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Mol Ther Methods Clin Dev. 2015 Jul 8;2:15023. doi: 10.1038/mtm.2015.23. eCollection 2015.

Disease modeling and lentiviral gene transfer in patient-specific induced pluripotent stem cells from late-onset Pompe disease patient.

Author information

1
Department of Pediatrics, The Jikei University School of Medicine , Tokyo, Japan ; Division of Gene Therapy, Research Center for Medical Sciences, The Jikei University School of Medicine , Tokyo, Japan.
2
Division of Gene Therapy, Research Center for Medical Sciences, The Jikei University School of Medicine , Tokyo, Japan.
3
Department of Cell Modulation, Institute of Molecular Embryology and Genetics, Kumamoto University , Kumamoto, Japan.
4
Department of Pediatrics, Kumamoto University Graduate School , Kumamoto, Japan.
5
Advanced Clinical Research Center, Institute of Neurological Disorders , Kanagawa, Japan.

Abstract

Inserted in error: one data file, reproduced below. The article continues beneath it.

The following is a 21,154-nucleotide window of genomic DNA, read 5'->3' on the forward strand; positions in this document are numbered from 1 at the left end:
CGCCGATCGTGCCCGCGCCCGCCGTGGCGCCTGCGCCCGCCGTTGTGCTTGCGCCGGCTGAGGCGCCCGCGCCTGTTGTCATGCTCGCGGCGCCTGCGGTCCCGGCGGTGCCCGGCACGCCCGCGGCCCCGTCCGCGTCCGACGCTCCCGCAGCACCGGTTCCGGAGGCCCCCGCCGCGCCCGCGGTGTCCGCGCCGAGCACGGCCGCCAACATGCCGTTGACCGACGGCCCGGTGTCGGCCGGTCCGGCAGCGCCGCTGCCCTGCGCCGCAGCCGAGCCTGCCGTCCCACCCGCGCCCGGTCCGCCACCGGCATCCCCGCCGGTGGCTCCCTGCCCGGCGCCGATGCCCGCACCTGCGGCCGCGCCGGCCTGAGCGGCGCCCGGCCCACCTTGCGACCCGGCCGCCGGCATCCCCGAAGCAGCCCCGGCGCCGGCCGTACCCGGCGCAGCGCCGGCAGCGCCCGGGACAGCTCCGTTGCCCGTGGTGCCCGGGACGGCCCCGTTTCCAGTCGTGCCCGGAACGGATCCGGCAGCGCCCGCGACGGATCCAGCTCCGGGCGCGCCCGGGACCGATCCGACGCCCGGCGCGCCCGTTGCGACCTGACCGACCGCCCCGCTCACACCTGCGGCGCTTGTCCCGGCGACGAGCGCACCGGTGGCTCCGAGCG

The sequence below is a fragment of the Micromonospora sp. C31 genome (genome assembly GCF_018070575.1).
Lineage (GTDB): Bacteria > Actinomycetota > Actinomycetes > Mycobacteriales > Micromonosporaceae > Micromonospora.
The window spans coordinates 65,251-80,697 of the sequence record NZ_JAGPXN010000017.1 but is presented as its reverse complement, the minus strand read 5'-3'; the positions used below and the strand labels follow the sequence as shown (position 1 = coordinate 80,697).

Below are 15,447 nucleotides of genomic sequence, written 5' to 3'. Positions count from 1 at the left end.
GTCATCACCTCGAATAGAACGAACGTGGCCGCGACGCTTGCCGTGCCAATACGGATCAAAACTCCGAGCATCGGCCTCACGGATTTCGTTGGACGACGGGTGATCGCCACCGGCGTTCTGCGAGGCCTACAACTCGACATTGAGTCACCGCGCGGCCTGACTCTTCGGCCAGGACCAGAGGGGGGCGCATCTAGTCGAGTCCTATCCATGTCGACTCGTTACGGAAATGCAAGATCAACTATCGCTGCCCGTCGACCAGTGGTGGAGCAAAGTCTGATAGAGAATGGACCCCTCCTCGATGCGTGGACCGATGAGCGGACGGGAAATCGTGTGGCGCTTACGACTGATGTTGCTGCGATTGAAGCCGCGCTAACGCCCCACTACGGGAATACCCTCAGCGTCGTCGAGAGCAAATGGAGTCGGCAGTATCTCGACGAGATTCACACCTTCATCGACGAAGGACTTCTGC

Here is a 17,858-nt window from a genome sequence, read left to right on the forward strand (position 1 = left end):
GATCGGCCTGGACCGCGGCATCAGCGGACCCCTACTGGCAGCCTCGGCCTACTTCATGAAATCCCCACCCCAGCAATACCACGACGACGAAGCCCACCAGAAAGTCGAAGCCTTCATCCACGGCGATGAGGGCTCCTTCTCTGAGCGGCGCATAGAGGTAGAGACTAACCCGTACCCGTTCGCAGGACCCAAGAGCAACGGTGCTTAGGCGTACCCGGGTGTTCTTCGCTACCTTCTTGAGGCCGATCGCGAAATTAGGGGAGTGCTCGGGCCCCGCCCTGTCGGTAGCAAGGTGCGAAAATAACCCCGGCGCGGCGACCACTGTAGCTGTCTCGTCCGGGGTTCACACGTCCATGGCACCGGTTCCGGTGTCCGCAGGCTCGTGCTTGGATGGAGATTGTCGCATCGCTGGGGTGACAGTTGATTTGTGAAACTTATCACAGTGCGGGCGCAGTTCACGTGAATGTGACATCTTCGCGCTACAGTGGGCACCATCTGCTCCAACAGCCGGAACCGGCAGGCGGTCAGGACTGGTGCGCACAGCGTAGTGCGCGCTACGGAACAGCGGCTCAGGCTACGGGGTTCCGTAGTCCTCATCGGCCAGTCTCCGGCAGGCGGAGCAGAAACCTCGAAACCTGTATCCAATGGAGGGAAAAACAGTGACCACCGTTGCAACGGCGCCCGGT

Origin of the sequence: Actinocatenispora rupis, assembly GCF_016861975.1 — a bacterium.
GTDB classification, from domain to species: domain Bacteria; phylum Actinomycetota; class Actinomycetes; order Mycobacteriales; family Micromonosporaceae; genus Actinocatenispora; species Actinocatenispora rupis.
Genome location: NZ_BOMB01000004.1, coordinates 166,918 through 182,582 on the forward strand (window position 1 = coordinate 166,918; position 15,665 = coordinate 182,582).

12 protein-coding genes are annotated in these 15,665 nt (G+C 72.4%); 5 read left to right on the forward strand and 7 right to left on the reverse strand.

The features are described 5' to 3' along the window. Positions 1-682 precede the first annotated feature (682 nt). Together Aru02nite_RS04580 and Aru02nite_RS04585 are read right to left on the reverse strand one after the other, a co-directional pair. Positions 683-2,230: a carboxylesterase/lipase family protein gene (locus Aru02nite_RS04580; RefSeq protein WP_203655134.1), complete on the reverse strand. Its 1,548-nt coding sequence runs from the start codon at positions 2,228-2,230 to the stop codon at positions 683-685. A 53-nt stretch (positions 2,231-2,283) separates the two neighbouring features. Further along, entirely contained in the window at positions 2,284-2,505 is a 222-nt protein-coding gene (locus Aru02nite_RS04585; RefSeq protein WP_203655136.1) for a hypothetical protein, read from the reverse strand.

Pompe disease is an autosomal recessive inherited metabolic disease caused by deficiency of acid α-glucosidase (GAA). Glycogen accumulation is seen in the affected organ such as skeletal muscle, heart, and liver. Hypertrophic cardiomyopathy is frequently seen in the infantile onset Pompe disease. On the other hand, cardiovascular complication of the late-onset Pompe disease is considered as less frequent and severe than that of infantile onset. There are few investigations which show cardiovascular complication of late onset Pompe disease due to the shortage of appropriate disease model. We have generated late-onset Pompe disease-specific induced pluripotent stem cell (iPSC) and differentiated them into cardiomyocytes. Differentiated cardiomyocyte shows glycogen accumulation and lysosomal enlargement. Lentiviral GAA rescue improves GAA enzyme activity and glycogen accumulation in iPSC. The efficacy of gene therapy is maintained following the cardiomyocyte differentiation. Lentiviral GAA transfer ameliorates the disease-specific change in cardiomyocyote. It is suggested that Pompe disease iPSC-derived cardiomyocyte is replicating disease-specific changes in the context of disease modeling, drug screening, and cell therapy.

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